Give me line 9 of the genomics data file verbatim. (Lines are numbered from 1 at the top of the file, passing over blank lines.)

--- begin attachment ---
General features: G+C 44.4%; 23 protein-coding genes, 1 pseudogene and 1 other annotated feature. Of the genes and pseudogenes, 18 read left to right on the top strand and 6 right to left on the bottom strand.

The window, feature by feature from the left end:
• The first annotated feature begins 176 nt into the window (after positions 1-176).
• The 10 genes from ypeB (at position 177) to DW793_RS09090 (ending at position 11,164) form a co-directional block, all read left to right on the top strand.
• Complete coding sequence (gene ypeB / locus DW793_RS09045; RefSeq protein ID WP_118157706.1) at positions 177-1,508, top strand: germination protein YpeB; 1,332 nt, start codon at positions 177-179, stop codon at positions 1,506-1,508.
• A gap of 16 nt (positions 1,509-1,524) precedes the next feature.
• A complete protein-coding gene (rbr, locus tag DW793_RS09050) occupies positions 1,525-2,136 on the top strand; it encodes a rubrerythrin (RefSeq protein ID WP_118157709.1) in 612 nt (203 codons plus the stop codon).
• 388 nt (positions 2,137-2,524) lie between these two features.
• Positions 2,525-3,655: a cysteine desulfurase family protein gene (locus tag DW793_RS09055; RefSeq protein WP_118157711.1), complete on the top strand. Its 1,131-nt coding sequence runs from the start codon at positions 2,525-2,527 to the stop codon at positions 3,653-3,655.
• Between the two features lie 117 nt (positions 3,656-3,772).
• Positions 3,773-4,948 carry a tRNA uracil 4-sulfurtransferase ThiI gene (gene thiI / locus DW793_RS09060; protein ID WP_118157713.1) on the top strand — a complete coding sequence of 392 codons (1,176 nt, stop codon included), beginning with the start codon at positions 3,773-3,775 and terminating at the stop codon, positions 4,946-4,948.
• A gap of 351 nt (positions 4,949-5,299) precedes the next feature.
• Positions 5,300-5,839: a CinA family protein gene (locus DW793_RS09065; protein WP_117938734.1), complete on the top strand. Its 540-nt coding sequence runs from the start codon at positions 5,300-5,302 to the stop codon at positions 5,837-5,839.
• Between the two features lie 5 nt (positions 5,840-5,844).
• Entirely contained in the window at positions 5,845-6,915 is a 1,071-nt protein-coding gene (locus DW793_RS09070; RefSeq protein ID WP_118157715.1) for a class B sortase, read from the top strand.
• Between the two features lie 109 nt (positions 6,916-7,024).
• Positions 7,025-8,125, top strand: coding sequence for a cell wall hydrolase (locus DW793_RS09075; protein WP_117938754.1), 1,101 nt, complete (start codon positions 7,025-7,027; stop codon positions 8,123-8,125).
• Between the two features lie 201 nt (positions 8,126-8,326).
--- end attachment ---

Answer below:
• Positions 2,525-3,655: a cysteine desulfurase family protein gene (locus tag DW793_RS09055; RefSeq protein WP_118157711.1), complete on the top strand. Its 1,131-nt coding sequence runs from the start codon at positions 2,525-2,527 to the stop codon at positions 3,653-3,655.